How Does SSL Protect Against IP Spoofing?
By Jacob Andrew
Secure Socket Layer, or SSL, connections use an encryption key and digital certificate to verify that a website’s communications originate from a reliable source. Though there are many reasons to use SSL connections, SSL also help stop attackers from “spoofing.” Spoofing occurs when an unauthorized computer masquerades as an authorized one.
Types of SSL
There are two different kinds of SSL: symmetric and asymmetric. Though symmetric keys have the lowest overhead, they require both computers to have their encryption key already installed. Asymmetric keys, the ones typically used for Web servers, make use of a two-part system to create unique pairs; a private key generated by the requesting party, and a “public” key maintained by the server. Both types of SSL use signatures. By its very nature, SSL is a client-server style of system, with one host initiating the connection and the other providing the majority of the security.
Importance of Certificates with SSL
Even if a server seems to have offer an SSL connection, that fact does not fully confirm that the connection is authentic. To fully ensure an unspoofed connection, SSL uses certificates. Certificates are small files stored on the SSL server; they assert that server’s authenticity. The certificates are only as strong as authority issuing them, with the most prominent being VeriSign Inc. Independently signed certificates, which must be regularly renewed and bound to a specific IP, ensure that the SSL connection is being established with a reputable and known server. When a third-party-signed certificate accompanies an SSL Web connection, then the connection is seamlessly established. Certificates not verified by any authority will often cause your Web browser to warn you, forcing you to proactively choose whether to connect to the unverified server.
How SSL Stops Man-in-the-Middle Spoofing
Spoofing happens whenever an untrusted computer pretends to be a trusted computer or, in the case of a man-in-the-middle spoof, cannot be seen at all. In successfully doing this, a man-in-the-middle spoof machine acts as an intermediary between your computer and the server. The computer intercepts the communications, copies it and passes it along as if nothing happened. SSL stops this kind of attack by first encrypting all communication. The spoofing machine would need the SSL encryption key to decrypt any intercepted data. Even if the spoofing machine has a means to break the cryptography, every packet of data on an SSL connection generates a difficult-to-reverse hash tag that verifies that the packet has been delivered unaltered. Interception alters this hash tag, and causes the authorized parties to end the spoofed connection.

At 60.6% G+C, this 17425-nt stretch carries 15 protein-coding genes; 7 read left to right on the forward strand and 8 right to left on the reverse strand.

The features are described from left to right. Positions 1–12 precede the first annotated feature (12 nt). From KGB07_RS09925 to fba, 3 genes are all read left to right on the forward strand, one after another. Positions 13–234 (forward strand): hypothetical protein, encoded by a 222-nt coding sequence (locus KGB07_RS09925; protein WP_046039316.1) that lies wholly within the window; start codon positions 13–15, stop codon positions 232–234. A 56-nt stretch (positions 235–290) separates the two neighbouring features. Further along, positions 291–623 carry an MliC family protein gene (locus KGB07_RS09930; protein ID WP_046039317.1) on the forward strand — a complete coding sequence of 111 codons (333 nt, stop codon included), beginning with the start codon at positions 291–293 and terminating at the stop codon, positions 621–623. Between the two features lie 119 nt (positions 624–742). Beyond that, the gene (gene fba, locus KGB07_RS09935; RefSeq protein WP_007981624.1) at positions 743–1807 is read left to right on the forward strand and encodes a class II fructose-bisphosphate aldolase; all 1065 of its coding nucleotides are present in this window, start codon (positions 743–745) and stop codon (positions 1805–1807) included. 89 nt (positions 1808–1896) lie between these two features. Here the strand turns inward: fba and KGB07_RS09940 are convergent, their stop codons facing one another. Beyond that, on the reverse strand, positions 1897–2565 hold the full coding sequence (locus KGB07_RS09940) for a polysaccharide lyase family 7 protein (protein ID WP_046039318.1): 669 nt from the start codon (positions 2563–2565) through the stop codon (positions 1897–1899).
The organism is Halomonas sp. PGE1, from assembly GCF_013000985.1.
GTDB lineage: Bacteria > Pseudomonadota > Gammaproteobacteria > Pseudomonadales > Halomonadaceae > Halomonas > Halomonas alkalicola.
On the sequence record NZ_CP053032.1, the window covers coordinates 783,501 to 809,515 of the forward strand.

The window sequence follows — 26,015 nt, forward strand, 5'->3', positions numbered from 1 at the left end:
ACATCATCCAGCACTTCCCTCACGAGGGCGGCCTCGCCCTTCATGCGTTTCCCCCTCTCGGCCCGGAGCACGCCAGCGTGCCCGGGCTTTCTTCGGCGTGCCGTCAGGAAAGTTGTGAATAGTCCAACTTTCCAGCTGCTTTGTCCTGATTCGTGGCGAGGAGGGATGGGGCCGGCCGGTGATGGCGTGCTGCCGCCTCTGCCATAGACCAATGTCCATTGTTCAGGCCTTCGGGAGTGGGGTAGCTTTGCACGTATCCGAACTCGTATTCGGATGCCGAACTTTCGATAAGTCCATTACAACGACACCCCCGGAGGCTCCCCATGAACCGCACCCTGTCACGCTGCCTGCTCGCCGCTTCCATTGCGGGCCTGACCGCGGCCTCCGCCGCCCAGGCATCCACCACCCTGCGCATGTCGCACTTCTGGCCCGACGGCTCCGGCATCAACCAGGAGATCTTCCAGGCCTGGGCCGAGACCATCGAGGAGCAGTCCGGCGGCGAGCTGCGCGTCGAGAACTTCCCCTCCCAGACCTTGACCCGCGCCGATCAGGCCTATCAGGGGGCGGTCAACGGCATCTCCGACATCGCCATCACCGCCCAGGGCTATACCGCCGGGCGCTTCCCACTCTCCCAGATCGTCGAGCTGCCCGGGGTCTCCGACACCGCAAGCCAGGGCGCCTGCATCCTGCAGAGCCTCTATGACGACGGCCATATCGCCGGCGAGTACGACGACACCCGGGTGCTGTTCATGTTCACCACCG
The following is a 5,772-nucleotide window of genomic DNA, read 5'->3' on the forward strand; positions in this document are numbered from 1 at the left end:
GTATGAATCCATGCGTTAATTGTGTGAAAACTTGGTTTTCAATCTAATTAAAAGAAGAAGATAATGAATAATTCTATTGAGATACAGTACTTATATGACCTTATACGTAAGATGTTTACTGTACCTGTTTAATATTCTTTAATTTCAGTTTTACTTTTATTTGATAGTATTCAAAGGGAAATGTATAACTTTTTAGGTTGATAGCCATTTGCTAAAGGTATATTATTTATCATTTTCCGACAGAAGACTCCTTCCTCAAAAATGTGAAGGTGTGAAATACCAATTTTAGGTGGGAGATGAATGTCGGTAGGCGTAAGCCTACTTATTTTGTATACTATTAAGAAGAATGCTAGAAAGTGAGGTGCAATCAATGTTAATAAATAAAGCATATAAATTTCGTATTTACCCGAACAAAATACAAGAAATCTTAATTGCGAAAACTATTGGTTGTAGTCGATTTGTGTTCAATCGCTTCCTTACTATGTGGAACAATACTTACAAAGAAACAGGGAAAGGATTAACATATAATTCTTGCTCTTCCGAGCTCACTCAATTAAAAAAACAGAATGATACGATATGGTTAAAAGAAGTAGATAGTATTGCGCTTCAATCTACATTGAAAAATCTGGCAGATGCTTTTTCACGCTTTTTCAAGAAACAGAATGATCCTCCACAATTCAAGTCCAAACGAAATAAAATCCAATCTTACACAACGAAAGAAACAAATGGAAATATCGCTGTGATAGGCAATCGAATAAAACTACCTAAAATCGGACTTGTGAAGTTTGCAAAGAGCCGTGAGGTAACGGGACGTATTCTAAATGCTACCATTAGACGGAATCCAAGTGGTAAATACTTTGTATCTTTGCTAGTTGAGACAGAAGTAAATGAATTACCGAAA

How SSL Stops Blind and Non-blind Spoofing
Some spoofers simply sniff, or monitor, communications between to computers in an attempt to figure out how to mimic their communication scheme. In this way, a spoofer can “enter” an in-progress, digital conversation without being authorized. When the spoofer comes from outside the network, this is called "blind" spoofing. When the spoofer within the network is attacked, it is called "non-blind." In both symmetrical and asymmetrical SSL setups, all communication is encrypted. Encryption is done using a key uniquely generated between the two computers, thus preventing the spoofer from “seeing” how the two machines are communicating.
Jacob Andrew previously worked as an A+ and CCNA-certified technology specialist. After receiving his BA in journalism from the University of Wisconsin, Madison in 2012, he turned his focus towards writing about travel, politics and current technology.